The Indigo Girl by Natasha Boyd
The year is 1739. Eliza Lucas is sixteen years old when her father leaves her in charge of their family’s three plantations in rural South Carolina and then proceeds to bleed the estates dry in pursuit of his military ambitions. Tensions with the British, and with the Spanish in Florida, just a short way down the coast, are rising, and slaves are starting to become restless. Her mother wants nothing more than for their South Carolina endeavor to fail so they can go back to England. Soon her family is in danger of losing everything.
Upon hearing how much the French pay for indigo dye, Eliza believes it’s the key to their salvation. But everyone tells her it’s impossible, and no one will share the secret to making it. Thwarted at nearly every turn, even by her own family, Eliza finds that her only allies are an aging horticulturalist, an older and married gentleman lawyer, and a slave with whom she strikes a dangerous deal: teach her the intricate thousand-year-old secret process of making indigo dye and in return—against the laws of the day—she will teach the slaves to read.
So begins an incredible story of love, dangerous and hidden friendships, ambition, betrayal, and sacrifice.
Based on historical documents, including Eliza’s letters, this is a historical fiction account of how a teenage girl produced indigo dye, which became one of the largest exports out of South Carolina, an export that laid the foundation for the incredible wealth of several Southern families who still live on today. Although largely overlooked by historians, the accomplishments of Eliza Lucas influenced the course of US history. When she passed away in 1793, President George Washington served as a pallbearer at her funeral.
This book is set between 1739 and 1744, with romance, intrigue, forbidden friendships, and political and financial threats weaving together to form the story of a remarkable young woman whose actions were before their time: the story of the indigo girl.
“If you love historical fiction, this book should be on your fall reading list….It is based on historical documents and the real-life Eliza Lucas.” —Southern Living
“Outstanding…An absolutely wonderful read that will even occasionally bring a tear to one’s eye. Recommended for anyone’s reading list.” —New York Journal of Books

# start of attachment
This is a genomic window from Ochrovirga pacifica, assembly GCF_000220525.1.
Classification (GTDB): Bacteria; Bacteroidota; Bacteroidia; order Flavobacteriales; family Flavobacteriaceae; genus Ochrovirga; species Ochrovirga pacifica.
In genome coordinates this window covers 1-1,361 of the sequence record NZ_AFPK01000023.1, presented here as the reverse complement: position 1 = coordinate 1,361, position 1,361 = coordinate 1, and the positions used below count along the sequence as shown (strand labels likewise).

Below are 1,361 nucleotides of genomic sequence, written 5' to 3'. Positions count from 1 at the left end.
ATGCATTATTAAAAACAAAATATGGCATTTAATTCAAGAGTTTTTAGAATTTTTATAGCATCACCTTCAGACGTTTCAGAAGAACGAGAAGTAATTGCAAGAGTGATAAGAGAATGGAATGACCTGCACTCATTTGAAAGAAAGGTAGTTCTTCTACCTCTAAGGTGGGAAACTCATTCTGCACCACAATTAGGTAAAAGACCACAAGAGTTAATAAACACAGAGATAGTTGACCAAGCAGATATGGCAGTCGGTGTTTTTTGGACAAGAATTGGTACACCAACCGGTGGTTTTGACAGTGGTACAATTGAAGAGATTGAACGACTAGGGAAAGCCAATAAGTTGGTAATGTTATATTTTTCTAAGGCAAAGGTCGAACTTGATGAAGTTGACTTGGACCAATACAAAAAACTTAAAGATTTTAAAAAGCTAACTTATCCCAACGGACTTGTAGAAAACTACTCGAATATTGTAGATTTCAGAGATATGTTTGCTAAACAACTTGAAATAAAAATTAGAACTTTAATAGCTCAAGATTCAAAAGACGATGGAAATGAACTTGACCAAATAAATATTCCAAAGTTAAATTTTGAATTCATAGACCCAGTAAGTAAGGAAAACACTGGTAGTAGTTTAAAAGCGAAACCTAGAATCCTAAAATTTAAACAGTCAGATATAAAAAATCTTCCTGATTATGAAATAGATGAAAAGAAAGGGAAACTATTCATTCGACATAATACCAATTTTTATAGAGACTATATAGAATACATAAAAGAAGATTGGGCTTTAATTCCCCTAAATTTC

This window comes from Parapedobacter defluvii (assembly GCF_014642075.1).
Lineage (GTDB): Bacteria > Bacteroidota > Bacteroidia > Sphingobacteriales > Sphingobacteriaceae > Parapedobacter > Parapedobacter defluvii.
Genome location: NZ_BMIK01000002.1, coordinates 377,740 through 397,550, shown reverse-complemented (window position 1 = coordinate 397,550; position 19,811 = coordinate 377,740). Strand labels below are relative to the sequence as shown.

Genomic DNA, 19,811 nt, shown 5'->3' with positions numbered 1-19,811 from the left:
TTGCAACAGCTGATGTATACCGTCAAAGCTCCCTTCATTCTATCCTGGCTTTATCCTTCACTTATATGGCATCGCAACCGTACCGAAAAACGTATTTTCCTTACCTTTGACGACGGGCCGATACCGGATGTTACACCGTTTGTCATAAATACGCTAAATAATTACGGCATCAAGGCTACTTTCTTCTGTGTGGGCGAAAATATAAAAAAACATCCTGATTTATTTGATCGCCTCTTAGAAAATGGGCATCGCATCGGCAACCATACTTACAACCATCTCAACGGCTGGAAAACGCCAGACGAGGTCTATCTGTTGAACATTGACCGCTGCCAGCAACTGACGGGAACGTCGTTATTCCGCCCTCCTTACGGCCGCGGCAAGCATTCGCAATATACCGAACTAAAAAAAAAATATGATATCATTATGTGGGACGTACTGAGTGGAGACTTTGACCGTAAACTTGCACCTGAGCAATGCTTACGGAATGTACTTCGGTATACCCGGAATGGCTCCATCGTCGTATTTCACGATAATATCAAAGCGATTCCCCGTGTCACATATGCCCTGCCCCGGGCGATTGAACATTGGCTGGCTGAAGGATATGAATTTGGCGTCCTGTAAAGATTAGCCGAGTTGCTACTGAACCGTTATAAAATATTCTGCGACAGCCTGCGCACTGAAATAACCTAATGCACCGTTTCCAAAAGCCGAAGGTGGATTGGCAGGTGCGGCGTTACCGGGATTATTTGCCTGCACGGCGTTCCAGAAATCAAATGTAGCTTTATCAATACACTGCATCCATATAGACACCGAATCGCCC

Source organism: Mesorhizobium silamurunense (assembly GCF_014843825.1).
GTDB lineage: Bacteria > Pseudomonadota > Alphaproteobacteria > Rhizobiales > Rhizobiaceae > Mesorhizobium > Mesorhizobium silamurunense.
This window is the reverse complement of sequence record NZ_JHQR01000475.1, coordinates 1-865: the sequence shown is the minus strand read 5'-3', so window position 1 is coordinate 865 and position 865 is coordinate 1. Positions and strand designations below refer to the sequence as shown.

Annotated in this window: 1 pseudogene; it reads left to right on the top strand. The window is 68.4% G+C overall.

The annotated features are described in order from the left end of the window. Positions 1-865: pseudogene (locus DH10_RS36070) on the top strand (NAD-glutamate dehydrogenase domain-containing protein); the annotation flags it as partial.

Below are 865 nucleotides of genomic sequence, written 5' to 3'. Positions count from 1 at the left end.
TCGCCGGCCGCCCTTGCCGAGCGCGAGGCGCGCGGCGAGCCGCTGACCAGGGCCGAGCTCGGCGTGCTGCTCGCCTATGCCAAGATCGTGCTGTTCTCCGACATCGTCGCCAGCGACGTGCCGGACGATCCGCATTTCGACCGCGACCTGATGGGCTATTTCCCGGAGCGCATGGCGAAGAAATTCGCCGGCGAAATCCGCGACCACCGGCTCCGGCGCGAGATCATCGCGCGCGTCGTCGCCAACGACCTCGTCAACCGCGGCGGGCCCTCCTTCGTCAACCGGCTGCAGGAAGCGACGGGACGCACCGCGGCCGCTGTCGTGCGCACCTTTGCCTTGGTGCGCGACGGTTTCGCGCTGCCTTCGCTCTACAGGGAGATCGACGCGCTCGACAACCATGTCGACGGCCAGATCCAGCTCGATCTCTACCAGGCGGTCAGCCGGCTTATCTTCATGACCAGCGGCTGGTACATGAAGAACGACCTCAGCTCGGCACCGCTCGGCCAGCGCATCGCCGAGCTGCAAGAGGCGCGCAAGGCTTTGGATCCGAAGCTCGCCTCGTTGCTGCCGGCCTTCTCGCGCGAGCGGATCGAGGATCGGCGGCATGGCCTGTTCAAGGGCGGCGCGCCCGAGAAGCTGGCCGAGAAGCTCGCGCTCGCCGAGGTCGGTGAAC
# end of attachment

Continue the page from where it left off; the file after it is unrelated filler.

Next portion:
“Without preaching or judging, the narrative integrates the politics of gender inequality, race, and class into Eliza’s quest for confidence and allies…Boyd’s first historical novel captivates on every level, refreshingly crafting the eighteenth-century world of real-life Eliza Lucas Pinckney.” —Library Journal (starred review)
“An outstanding example of historical fiction…Through Eliza’s strong internal voice and excerpts from actual letters, Boyd effortlessly brings this character to life. Readers will love discovering the amazing story of a virtually unknown girl who changed the course of history.” —Booklist (starred review)
“[An] excellent historical novel…Boyd has crafted a captivating novel of Southern colonial history.” —Publishers Weekly
Natasha Boyd is an internationally bestselling and award-winning author of contemporary romantic Southern fiction. Her debut novel, Eversea, was a finalist in the 2013 Winter Rose Contest for Contemporary Romance and won the 2014 Digital Book Award for Adult Fiction. She is a member of Romance Writers of America, Georgia Romance Writers, Passionate Ink, and Island Writer’s Network in coastal South Carolina where she has been a featured speaker. She holds a bachelor of science in psychology and has a background in marketing and public relations.
Saskia Maarleveld is an experienced voice-over actress and Earphones Award–winning narrator. Raised in New Zealand and France, she is highly skilled with accents and dialects, and many of her books have been narrated entirely in accents other than her own. In addition to audiobooks, her voice can be heard in animation, video games, and commercials.